According to CBS News, there have been over 2,000 earthquakes in Puerto Rico since Dec. 28, with the most powerful one being a 6.4 magnitude quake in the city of Penuelas that killed one and injured nine others. Various Southern students have felt the effects of the rumbles, and at least one faculty member was actually on the island during the strongest quake
Journalism and Communication assistant professor Pablo Fernandez and his family were on the island during the catastrophe and they felt the rumbles despite being 45 miles away from the main point of impact
“Every hour there was another shaking so you are like on ‘aware alert,’” Fernandez said, before explaining how his daughter reacted. “My daughter, we were having dinner a couple of days after, and if the table would shake, she was like, “‘What’s going on? What happened? Is there another earthquake?’”
Fernandez said they lost water for more than a day and were only able to regain power through a generator while those without generators continued without electricity for days.
Senior broadcast journalism major Gia Arroyo, who moved from Puerto Rico to the U.S. at the age of three and visits family on the island annually, expressed empathy for those on the island.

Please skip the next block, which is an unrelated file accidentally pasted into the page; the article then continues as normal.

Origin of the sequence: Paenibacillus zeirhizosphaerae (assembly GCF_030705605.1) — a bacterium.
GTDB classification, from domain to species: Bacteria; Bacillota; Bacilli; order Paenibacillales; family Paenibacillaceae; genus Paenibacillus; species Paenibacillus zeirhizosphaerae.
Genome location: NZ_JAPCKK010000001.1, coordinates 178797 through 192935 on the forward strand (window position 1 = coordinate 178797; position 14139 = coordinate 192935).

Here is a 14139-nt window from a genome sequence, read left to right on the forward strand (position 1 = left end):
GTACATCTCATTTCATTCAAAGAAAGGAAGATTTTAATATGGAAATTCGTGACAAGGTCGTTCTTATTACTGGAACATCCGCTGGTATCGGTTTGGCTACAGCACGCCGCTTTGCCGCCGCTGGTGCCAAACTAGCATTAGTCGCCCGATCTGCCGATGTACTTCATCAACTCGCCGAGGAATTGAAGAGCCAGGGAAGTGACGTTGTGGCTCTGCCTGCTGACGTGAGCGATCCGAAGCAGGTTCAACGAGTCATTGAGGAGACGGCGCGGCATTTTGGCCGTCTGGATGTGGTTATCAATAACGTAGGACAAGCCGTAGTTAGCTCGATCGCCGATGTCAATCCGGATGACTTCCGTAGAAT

“In 2017, they had such an awful year that I think now they don’t take things for granted, but they’re also prepared for the worst,” Arroyo said. “I get a lot of anxiety because I’m thinking about [Puerto Rico,] and I’m just thinking about my family.”
Arroyo noted that she believes Hurricane Maria and the lack of preparation in 2017 motivated residents to be more prepared for a similar situation this time around. For example, Arroyo said she was able to locate her grandfather and verify that he was okay through a photo posted on a Facebook group where Puerto Ricans who do not live on the island can stay updated during catastrophes.
On the other hand, Fernandez said that he does not believe it is possible to be ready for such an event, especially when the island is still recovering from Hurricane Maria. However, he does believe the hurricane helped catalyze a sense of community.
“It’s a nation trying to recover themselves. … And now you are hit again. I don’t think you can be ready for this,” Fernandez said. “If there’s something that remains from Maria, it is the willingness to help each other and support each other.”
On Monday, eight warehouses in various cities were found full of rescue supplies that the government had failed to distribute.
“It goes to show how greed can overcome even the most altruistic motives,” said sophomore psychology major, Jon Pinero, in response to the hidden supplies.
Puerto Rico’s Governor, Wanda Vazquez, fired the island’s director of emergencies immediately following the incident
“You try to find different ways to help your family by sending stuff over,” Arroyo said. “But then also, people are in such desperate need, you don’t know if it’s gonna get there.”